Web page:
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Carinata (Brassica carinata A. Braun), a non-food oilseed crop and an alternative bio-jet fuel feedstock, has received attention for its potential as a low-input option for production in the semi-arid region of the Northern Great Plains of the United States. Research addressing the impacts of nitrogen (N) and sulfur (S) fertilizers on soils and greenhouse gas (GHG; CO2, N2O, and CH4) emissions from carinata production are limited. Thus, objective of this study was to evaluate the impact of different rates of N and S fertilizers applied to carinata on soil properties and GHG emissions. Field experiments were conducted in 2017 and 2018 to assess the response of carinata to four N (56, 84, 112, and 140 kg N ha−1) and three S (0, 22, and 45 kg S ha−1) rates. Soil samples were collected at crop harvest to measure soil properties; however, soil surface GHG fluxes were measured during 2017 and 2018 growing seasons using static chamber method. Data showed that application of N fertilizer increased soil EC, soil organic carbon (SOC), stable C, and labile N. However, sulfur fertilizer decreased SOC, labile N, and soil inorganic N contents. Results from GHG fluxes showed that higher rates of N fertilizer application increased the soil CO2 and N2O emissions, whereas the S fertilizer did not impact these fluxes. This study concludes that S and N fertilizers application to carinata crop affected soil properties, and higher rates of N fertilizer increased the GHG emissions. Therefore, N fertilizer application rate needs to be optimized to mitigate GHG emission for carinata production.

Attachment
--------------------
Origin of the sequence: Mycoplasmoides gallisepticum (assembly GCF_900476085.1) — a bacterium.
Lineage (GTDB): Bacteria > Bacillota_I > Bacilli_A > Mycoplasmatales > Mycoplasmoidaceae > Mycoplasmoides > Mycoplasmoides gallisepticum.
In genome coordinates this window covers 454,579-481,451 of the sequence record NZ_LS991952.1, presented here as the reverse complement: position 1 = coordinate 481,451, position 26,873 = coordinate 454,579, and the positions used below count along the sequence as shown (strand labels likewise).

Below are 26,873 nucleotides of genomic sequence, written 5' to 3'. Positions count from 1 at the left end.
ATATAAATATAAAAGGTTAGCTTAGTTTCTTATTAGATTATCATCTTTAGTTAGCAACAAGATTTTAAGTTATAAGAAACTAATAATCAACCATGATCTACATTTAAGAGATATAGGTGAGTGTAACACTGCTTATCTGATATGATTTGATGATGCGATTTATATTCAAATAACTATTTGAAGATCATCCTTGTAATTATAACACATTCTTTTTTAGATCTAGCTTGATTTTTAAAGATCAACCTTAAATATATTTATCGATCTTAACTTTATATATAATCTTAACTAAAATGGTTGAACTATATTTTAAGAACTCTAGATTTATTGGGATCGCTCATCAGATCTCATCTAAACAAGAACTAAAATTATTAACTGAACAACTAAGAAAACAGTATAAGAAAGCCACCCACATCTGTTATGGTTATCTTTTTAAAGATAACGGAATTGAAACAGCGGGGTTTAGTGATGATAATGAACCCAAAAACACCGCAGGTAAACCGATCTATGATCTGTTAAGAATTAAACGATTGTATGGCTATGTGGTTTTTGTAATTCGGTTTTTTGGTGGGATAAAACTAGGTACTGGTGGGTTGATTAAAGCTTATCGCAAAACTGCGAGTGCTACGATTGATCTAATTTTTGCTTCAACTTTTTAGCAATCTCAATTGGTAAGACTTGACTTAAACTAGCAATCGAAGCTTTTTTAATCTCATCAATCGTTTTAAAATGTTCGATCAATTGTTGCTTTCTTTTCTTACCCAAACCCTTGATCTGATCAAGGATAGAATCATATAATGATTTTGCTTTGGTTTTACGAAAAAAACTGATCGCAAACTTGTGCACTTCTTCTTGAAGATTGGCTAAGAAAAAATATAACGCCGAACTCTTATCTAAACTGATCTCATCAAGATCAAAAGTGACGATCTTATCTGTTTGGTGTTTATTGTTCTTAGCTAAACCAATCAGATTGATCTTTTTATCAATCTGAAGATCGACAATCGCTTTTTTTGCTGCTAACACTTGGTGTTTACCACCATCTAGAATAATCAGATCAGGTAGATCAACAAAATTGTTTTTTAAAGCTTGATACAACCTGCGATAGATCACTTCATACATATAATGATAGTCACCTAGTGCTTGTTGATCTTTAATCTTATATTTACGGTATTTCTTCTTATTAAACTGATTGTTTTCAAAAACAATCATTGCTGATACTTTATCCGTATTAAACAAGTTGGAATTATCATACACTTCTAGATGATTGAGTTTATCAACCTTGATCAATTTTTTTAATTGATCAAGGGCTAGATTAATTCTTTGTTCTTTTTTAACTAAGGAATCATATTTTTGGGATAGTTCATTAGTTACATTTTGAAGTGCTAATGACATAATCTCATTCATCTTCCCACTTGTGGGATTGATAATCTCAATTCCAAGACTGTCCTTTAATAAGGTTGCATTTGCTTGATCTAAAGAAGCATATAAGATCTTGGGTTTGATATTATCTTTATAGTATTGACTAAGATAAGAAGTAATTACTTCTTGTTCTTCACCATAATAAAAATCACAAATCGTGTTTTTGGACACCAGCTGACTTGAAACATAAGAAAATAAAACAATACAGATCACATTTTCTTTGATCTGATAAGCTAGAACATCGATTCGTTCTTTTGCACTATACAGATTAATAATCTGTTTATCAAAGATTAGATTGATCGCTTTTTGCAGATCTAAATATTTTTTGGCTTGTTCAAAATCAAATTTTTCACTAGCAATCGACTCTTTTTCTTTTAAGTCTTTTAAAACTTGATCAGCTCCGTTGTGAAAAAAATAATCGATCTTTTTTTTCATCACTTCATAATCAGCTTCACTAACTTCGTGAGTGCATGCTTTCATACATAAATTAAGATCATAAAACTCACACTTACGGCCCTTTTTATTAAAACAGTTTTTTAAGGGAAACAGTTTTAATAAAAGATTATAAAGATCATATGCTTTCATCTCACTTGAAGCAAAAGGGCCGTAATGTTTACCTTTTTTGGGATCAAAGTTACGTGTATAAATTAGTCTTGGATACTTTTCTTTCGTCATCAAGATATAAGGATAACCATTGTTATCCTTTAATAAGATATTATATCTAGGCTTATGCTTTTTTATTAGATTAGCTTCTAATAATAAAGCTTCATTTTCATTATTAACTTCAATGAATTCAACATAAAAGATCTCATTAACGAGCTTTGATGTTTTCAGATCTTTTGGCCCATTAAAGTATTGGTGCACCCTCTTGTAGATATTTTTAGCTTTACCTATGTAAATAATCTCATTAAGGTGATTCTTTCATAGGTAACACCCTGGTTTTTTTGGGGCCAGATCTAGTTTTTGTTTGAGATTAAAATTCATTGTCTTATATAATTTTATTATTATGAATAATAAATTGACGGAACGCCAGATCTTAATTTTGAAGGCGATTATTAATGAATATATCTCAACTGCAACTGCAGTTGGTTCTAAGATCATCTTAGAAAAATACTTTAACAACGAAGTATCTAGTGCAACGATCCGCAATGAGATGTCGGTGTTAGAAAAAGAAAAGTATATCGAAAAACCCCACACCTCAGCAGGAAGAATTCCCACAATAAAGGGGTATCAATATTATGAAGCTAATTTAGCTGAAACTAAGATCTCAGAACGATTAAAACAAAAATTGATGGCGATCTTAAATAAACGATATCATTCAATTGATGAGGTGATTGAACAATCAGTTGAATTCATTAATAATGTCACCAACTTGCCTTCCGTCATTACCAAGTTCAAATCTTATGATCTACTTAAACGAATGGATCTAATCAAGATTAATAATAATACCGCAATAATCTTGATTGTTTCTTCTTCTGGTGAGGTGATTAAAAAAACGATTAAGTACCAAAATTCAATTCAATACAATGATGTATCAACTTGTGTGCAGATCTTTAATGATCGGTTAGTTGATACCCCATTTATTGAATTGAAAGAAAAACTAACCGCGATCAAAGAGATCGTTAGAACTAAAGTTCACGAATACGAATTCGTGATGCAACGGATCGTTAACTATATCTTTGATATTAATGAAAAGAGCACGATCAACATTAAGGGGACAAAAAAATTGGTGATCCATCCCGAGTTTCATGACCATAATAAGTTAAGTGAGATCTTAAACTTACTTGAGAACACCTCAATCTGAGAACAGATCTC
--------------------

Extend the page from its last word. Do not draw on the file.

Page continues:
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Global Change Biology Bioenergy





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Creative Commons Attribution 4.0 International License
This work is licensed under a Creative Commons Attribution 4.0 International License.